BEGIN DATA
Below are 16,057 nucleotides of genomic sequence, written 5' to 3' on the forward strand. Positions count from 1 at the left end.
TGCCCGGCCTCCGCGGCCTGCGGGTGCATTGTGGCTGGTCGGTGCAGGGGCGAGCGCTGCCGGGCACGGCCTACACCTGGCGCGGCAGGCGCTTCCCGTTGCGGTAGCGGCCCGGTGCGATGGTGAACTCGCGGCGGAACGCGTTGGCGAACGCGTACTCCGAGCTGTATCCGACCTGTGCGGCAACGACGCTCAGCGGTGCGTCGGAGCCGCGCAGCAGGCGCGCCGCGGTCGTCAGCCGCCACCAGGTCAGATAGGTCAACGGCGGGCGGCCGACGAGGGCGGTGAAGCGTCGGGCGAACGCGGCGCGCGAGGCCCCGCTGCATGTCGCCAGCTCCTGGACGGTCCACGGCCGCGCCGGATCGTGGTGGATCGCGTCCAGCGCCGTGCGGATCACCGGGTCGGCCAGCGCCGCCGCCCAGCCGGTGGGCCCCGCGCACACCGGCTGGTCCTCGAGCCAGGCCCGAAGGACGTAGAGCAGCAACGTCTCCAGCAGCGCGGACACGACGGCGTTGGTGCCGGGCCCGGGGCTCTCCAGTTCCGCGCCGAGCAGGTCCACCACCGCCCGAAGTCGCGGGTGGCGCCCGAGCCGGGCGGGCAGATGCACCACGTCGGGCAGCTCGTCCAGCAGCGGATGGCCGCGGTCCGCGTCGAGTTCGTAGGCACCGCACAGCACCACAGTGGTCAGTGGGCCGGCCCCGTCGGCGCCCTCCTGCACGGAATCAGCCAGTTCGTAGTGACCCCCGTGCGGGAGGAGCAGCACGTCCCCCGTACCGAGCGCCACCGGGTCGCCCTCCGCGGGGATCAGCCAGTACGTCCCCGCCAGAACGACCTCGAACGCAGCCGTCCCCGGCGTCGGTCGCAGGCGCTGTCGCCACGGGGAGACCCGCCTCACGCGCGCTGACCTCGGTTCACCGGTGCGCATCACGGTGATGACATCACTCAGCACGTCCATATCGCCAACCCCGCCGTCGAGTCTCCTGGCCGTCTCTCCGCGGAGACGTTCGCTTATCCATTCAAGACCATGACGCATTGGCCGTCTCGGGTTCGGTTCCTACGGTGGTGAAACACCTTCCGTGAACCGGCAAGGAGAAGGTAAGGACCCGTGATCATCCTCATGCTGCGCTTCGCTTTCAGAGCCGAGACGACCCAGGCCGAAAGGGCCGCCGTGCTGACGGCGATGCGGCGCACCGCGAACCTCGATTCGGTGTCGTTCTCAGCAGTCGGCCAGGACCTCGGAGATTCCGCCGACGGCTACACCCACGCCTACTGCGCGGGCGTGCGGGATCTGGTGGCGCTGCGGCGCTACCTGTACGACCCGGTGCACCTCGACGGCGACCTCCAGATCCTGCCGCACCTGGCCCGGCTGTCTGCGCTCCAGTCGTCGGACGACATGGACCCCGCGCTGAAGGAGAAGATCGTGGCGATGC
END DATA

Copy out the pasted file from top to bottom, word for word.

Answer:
Below are 16,057 nucleotides of genomic sequence, written 5' to 3' on the forward strand. Positions count from 1 at the left end.
TGCCCGGCCTCCGCGGCCTGCGGGTGCATTGTGGCTGGTCGGTGCAGGGGCGAGCGCTGCCGGGCACGGCCTACACCTGGCGCGGCAGGCGCTTCCCGTTGCGGTAGCGGCCCGGTGCGATGGTGAACTCGCGGCGGAACGCGTTGGCGAACGCGTACTCCGAGCTGTATCCGACCTGTGCGGCAACGACGCTCAGCGGTGCGTCGGAGCCGCGCAGCAGGCGCGCCGCGGTCGTCAGCCGCCACCAGGTCAGATAGGTCAACGGCGGGCGGCCGACGAGGGCGGTGAAGCGTCGGGCGAACGCGGCGCGCGAGGCCCCGCTGCATGTCGCCAGCTCCTGGACGGTCCACGGCCGCGCCGGATCGTGGTGGATCGCGTCCAGCGCCGTGCGGATCACCGGGTCGGCCAGCGCCGCCGCCCAGCCGGTGGGCCCCGCGCACACCGGCTGGTCCTCGAGCCAGGCCCGAAGGACGTAGAGCAGCAACGTCTCCAGCAGCGCGGACACGACGGCGTTGGTGCCGGGCCCGGGGCTCTCCAGTTCCGCGCCGAGCAGGTCCACCACCGCCCGAAGTCGCGGGTGGCGCCCGAGCCGGGCGGGCAGATGCACCACGTCGGGCAGCTCGTCCAGCAGCGGATGGCCGCGGTCCGCGTCGAGTTCGTAGGCACCGCACAGCACCACAGTGGTCAGTGGGCCGGCCCCGTCGGCGCCCTCCTGCACGGAATCAGCCAGTTCGTAGTGACCCCCGTGCGGGAGGAGCAGCACGTCCCCCGTACCGAGCGCCACCGGGTCGCCCTCCGCGGGGATCAGCCAGTACGTCCCCGCCAGAACGACCTCGAACGCAGCCGTCCCCGGCGTCGGTCGCAGGCGCTGTCGCCACGGGGAGACCCGCCTCACGCGCGCTGACCTCGGTTCACCGGTGCGCATCACGGTGATGACATCACTCAGCACGTCCATATCGCCAACCCCGCCGTCGAGTCTCCTGGCCGTCTCTCCGCGGAGACGTTCGCTTATCCATTCAAGACCATGACGCATTGGCCGTCTCGGGTTCGGTTCCTACGGTGGTGAAACACCTTCCGTGAACCGGCAAGGAGAAGGTAAGGACCCGTGATCATCCTCATGCTGCGCTTCGCTTTCAGAGCCGAGACGACCCAGGCCGAAAGGGCCGCCGTGCTGACGGCGATGCGGCGCACCGCGAACCTCGATTCGGTGTCGTTCTCAGCAGTCGGCCAGGACCTCGGAGATTCCGCCGACGGCTACACCCACGCCTACTGCGCGGGCGTGCGGGATCTGGTGGCGCTGCGGCGCTACCTGTACGACCCGGTGCACCTCGACGGCGACCTCCAGATCCTGCCGCACCTGGCCCGGCTGTCTGCGCTCCAGTCGTCGGACGACATGGACCCCGCGCTGAAGGAGAAGATCGTGGCGATGC